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Standoff at the not so OK Corral

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Mountain Cowgirl

Well-known member
Mar 19, 2021
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N.E. Oregon
Standoff at the not so OK Corral
by MC

I remember summer 1970 when old Joe decided to sell off all his cattle and just keep his 22-year-old horse. Joe had a small hogan that he lived in and his Trading Post was in another hogan by the two-lane highway. He made what little money he needed selling snacks, cold drinks, and ice cream to the tourist. The nearest towns were 30 miles in either direction. One set of my grandparents owned the neighboring ranch. Near his Hogan, he had an old pole corral with a ten-foot pole gate. No fencing to funnel the cattle into the corral, just open the gate and the cows always came in to eat hay. Never a problem in the fall pushing the cattle to these winter grounds where hay awaited.

Joe made the decision to sell off all his cattle and donate his rangeland to the Ute tribe since he was Ute and the Rez bordered his land. Joe was unable to ride so he insisted I ride his horse as it knew the drill. A couple of older ladies from the Rez came to help with their aged horses. They both wore leather split skirts and were so kind and entertaining. They never seemed to get hot or thirsty. It was mid-summer.

It never occurred to me that this wouldn’t be a quick and easy operation. Pushing the cattle down to the lower pasture wasn't the problem. The problem started as the cattle approached the open corral gate. They turned and faced us. Joe and my grandparents stood by the gate chatting like they hadn’t visited for ten years. They visited every day year-round. The two Ute ladies hearing of my recent tragedy were very supportive and had inspiring stories that helped pass the time.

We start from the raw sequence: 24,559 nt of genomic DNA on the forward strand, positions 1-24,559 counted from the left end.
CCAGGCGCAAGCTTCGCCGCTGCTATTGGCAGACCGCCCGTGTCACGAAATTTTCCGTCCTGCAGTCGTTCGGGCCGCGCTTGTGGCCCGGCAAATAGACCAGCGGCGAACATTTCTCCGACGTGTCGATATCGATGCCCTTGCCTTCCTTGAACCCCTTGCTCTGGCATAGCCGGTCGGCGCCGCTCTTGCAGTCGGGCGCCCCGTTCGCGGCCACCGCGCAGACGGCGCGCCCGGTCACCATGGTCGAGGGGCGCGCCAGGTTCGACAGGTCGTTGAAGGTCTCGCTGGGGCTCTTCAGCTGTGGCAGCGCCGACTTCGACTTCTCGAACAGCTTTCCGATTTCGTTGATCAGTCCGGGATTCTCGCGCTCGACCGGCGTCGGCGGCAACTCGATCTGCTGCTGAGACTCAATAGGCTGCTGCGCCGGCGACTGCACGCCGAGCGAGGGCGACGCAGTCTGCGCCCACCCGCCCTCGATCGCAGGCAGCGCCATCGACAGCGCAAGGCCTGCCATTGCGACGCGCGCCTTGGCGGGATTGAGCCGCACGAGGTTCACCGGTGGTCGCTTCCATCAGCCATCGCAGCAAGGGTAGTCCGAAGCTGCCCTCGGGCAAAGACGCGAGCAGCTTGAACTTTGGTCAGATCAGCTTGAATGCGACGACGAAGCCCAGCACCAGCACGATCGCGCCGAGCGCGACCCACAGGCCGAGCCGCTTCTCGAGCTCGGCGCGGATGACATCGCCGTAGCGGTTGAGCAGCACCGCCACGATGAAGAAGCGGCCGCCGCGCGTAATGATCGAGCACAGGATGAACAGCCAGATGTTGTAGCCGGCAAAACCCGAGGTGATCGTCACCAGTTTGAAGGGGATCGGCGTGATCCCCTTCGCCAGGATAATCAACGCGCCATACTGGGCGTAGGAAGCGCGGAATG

I was staying with my grandparents for a month that summer since they needed help remodeling their house. Being around older folks was a good exercise in patience for me.

After over thirty minutes of facing off with the cows, finally, one old girl goes in to try some hay and get a drink of water from the trough. Over the next thirty minutes, all the others meandered in at their own pace. Still talking like long-lost friends with my grandparents, Joe shuts the gate. None too soon for me suffering a dry canteen and a painful bladder. I now understand why Joe insisted I ride his horse. Any other horse would have become antsy like its young rider.

It was the old mares' last trip working cattle. She died that fall and Joe died shortly after.
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